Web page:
Learning has a shape to it, and it leads somewhere; addiction sets in motion the same process that leads nowhere.
By toxicity, I mean not the toxins and other harmful properties in the drug itself but the toxic consequences it has for brain mechanisms due to the simple fact that it has a direct, unmediated effect. Alcohol and drugs cause a kind of supercharged addiction, at least compared to addictions associated with sex or gambling.
Drugs cause your brain to lose its plasticity in that the many synaptic pathways that have been laid down for a wide range of goal-seeking behavior converge on the one goal of getting high. You reduce the multiplicity of rewards to one synaptic configuration, and this becomes a progressive feedback loop that entrenches itself. Addicts struggle like crazy to escape from this “unique fatalism of plasticity lost”—they struggle much harder than people who don’t go through this could ever imagine—and many of them succeed and do recover.
You also write, “Addiction is just a corrupted form of learning.” Could you expand on that?
There is a debate about what addiction is: Is it a disease? Is it a choice? I view it as an accelerated process of learning, and I think using learning as the metaphor to understand it can be very useful. It uses all the same brain mechanisms as learning—from the most fundamental to the most advanced—but whereas learning has a shape to it, and it leads somewhere, addiction sets in motion a learning process that leads nowhere. It is just self-reinforcing with no object but itself.
What are the permanent “scars”—if any—on your brain and your mind as a result of your years of drug use?
I don’t think I have any permanent damage because the brain has a remarkable ability to repair itself. But there was psychological damage, at least in the sense that after a few years, I got into a second marriage for the wrong reasons—because I was carrying a burden of guilt about having been addicted for so long and wanted to compensate by becoming a “responsible” person.
How do you now incorporate that period of drug use into who you are today? What are the costs and benefits?
I don’t like to think of my years of addiction as a waste. During those 10 or 12 years I wasn’t only doing drugs—I explored life, I traveled, I studied and worked, sometimes successfully, other times not so much. Anyway I built up my mental muscle because given that I was doing my best to function at a fairly high level while on lots of drugs, the mountain I had to climb every day was a lot higher than most mountains. That helped me to know my own strengths and weaknesses.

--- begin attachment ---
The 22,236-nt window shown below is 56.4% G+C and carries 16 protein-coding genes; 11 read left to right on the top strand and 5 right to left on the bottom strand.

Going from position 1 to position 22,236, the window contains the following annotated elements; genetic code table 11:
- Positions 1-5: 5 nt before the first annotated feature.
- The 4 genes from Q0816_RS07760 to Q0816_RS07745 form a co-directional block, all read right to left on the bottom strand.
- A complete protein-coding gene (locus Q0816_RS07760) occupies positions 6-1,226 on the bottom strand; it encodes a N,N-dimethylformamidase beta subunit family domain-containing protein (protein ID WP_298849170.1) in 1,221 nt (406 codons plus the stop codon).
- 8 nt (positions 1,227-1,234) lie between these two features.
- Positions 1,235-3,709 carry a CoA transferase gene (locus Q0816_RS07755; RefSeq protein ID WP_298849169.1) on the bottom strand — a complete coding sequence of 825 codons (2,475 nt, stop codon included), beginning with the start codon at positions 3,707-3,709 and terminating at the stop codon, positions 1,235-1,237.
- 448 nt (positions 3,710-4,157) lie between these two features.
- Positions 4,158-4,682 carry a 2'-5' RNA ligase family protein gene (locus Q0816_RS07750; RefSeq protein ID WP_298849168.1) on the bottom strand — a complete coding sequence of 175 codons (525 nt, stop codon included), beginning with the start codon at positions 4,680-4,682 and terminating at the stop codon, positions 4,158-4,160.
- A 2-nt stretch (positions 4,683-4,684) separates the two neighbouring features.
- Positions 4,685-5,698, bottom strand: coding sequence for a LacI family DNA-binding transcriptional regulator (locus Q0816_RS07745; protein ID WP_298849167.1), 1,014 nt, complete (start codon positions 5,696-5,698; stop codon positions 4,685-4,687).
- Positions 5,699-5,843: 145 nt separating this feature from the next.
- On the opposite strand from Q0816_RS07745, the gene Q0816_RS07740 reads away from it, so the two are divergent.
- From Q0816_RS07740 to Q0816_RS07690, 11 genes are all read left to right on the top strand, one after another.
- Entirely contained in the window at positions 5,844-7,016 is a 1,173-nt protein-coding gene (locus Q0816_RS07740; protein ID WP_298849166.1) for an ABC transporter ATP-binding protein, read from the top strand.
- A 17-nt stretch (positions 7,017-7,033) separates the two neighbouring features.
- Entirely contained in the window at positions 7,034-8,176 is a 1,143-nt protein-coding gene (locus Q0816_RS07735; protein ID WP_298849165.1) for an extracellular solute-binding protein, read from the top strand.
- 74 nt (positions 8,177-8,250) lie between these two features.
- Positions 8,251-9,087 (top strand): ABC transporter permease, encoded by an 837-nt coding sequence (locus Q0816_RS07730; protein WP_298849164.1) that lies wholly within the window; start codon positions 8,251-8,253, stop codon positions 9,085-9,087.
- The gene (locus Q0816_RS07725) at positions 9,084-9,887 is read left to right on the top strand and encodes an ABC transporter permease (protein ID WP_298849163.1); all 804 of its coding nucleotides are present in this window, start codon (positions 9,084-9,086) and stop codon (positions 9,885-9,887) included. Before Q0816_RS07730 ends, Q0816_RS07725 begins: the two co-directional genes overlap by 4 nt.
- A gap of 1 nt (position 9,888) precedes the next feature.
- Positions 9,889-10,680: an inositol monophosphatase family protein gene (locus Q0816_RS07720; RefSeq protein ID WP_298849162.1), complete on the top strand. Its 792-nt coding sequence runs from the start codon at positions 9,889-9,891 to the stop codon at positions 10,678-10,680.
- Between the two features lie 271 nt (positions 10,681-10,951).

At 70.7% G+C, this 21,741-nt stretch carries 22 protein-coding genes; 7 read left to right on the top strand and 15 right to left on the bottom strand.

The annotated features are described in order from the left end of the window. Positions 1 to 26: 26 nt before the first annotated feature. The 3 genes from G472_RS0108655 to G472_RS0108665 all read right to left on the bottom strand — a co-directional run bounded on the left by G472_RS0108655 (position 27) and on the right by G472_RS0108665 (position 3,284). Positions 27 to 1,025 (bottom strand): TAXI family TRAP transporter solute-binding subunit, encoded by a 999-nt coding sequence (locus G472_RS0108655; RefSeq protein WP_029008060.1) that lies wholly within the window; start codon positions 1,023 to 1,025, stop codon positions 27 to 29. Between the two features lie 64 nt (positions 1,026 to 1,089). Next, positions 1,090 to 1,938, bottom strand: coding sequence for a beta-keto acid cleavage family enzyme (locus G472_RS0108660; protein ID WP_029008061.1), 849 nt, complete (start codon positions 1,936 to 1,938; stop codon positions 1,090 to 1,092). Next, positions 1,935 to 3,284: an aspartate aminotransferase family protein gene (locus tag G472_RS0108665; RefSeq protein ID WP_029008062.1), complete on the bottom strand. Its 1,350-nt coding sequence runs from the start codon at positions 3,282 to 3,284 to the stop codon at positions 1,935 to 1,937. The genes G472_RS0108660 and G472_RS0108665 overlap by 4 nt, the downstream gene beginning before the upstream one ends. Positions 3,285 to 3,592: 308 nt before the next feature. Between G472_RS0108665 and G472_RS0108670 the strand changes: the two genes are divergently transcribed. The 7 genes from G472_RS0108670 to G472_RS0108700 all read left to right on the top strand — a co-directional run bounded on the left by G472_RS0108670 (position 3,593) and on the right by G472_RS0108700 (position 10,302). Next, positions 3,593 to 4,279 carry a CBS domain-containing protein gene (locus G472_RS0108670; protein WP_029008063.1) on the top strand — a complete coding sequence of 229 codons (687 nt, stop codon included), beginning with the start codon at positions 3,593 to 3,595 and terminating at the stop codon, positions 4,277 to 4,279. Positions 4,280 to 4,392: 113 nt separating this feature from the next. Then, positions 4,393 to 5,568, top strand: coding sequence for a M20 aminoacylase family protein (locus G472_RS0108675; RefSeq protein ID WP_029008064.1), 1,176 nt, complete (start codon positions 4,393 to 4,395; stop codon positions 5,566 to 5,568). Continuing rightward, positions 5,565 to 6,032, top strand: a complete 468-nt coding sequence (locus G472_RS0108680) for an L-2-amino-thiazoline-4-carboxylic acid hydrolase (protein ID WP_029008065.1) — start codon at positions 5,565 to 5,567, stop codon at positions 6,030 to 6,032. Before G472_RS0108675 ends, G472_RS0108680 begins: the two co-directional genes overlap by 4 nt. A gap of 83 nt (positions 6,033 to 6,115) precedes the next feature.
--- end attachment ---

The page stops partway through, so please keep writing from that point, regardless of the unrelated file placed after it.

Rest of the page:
I don’t think of my years of addiction as a waste. I built up my mental muscle; I became a more open person.
I also think I am a more wide open person—maybe “blown open” would be more accurate—than many people. I am not very judgmental, I listen to other people, and I don’t expect them to be a certain way.
You still drink alcohol. How are you able to moderate your use?
Actually I’m looking forward to having a scotch as soon as we conclude the interview since it’s 9 pm here in the Netherlands!
For the first 20 years of my recovery I gave myself firm limits, but when I met the woman I am now happily married to, I started to drink moderately with her—wine at dinner and so forth—and have really had no problem with it.
Being drunk is not an attractive state to me, compared to the extremes I enjoyed on hallucinogens or opiates. I sometimes think it’s almost tragic that alcoholics fuck their lives up for something as uninteresting and mundane as alcohol. Other drugs are far more exciting!
Do you still have cravings? How do you deal with them?
I have a very mild craving for booze and sometimes for opiates. Last year I had to have back surgery, and I was in sufficient pain that the doctor prescribed oxycodone. And just as before, it felt really, really good. I soon realized I had to be very careful. After the surgery I developed some rules about only taking the prescribed amount, and I mostly stuck to them. But I was able to do that, and I didn’t feel the need to not take them because of fear of a relapse.
With the publication of your book, how has your view of yourself and your career changed?
So far I have liked becoming an “addiction person.” It is a new and unexpected experience for me. One of the reasons I wrote the book is that I felt I had something valuable to say that had not really been said before, given my position as someone who had had both an extreme addiction and who went on to become a researcher into the neuroscience of addiction.
Again, I saw connections between the subjective experience and the objective mechanisms that I hoped would be compelling to people. I’m interested in bringing the science to the street. And to my surprise, many people have told me it is new information, it is illuminating, it has helped them. I’m thrilled to find out that it seems to have struck a chord with people.
To read an excerpt from Memoirs of an Addicted Brain, go here.
Walter Armstrong is the deputy editor at The Fix.